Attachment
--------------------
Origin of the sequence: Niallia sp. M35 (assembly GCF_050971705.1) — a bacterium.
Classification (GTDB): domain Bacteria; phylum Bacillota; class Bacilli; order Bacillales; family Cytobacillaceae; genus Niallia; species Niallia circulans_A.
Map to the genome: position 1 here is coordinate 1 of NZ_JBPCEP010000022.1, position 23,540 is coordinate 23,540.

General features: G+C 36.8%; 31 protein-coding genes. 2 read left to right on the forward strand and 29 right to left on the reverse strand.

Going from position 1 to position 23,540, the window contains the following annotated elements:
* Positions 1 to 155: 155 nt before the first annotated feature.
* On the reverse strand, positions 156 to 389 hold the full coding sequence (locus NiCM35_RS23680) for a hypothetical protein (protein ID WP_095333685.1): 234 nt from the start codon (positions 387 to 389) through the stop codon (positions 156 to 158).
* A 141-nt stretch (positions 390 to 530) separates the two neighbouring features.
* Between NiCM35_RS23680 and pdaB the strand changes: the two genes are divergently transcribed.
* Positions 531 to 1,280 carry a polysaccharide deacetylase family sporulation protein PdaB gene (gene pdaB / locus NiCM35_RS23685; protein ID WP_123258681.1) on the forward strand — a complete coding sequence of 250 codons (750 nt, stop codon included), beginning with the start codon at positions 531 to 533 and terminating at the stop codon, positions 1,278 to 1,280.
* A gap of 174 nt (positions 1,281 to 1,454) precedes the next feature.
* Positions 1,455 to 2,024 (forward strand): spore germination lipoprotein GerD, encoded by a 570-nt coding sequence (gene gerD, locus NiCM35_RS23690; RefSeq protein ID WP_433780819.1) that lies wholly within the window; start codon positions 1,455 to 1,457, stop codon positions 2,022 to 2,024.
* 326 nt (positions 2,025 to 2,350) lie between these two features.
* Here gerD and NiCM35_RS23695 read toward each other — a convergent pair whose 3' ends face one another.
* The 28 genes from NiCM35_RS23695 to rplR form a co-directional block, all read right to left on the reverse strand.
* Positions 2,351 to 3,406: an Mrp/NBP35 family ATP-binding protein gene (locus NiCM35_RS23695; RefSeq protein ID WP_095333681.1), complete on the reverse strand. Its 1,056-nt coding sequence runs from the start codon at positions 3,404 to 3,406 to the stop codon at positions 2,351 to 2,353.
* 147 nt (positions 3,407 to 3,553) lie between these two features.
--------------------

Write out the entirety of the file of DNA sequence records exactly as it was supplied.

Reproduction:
Origin of the sequence: Niallia sp. M35 (assembly GCF_050971705.1) — a bacterium.
Classification (GTDB): domain Bacteria; phylum Bacillota; class Bacilli; order Bacillales; family Cytobacillaceae; genus Niallia; species Niallia circulans_A.
Map to the genome: position 1 here is coordinate 1 of NZ_JBPCEP010000022.1, position 23,540 is coordinate 23,540.

General features: G+C 36.8%; 31 protein-coding genes. 2 read left to right on the forward strand and 29 right to left on the reverse strand.

Going from position 1 to position 23,540, the window contains the following annotated elements:
* Positions 1 to 155: 155 nt before the first annotated feature.
* On the reverse strand, positions 156 to 389 hold the full coding sequence (locus NiCM35_RS23680) for a hypothetical protein (protein ID WP_095333685.1): 234 nt from the start codon (positions 387 to 389) through the stop codon (positions 156 to 158).
* A 141-nt stretch (positions 390 to 530) separates the two neighbouring features.
* Between NiCM35_RS23680 and pdaB the strand changes: the two genes are divergently transcribed.
* Positions 531 to 1,280 carry a polysaccharide deacetylase family sporulation protein PdaB gene (gene pdaB / locus NiCM35_RS23685; protein ID WP_123258681.1) on the forward strand — a complete coding sequence of 250 codons (750 nt, stop codon included), beginning with the start codon at positions 531 to 533 and terminating at the stop codon, positions 1,278 to 1,280.
* A gap of 174 nt (positions 1,281 to 1,454) precedes the next feature.
* Positions 1,455 to 2,024 (forward strand): spore germination lipoprotein GerD, encoded by a 570-nt coding sequence (gene gerD, locus NiCM35_RS23690; RefSeq protein ID WP_433780819.1) that lies wholly within the window; start codon positions 1,455 to 1,457, stop codon positions 2,022 to 2,024.
* 326 nt (positions 2,025 to 2,350) lie between these two features.
* Here gerD and NiCM35_RS23695 read toward each other — a convergent pair whose 3' ends face one another.
* The 28 genes from NiCM35_RS23695 to rplR form a co-directional block, all read right to left on the reverse strand.
* Positions 2,351 to 3,406: an Mrp/NBP35 family ATP-binding protein gene (locus NiCM35_RS23695; RefSeq protein ID WP_095333681.1), complete on the reverse strand. Its 1,056-nt coding sequence runs from the start codon at positions 3,404 to 3,406 to the stop codon at positions 2,351 to 2,353.
* 147 nt (positions 3,407 to 3,553) lie between these two features.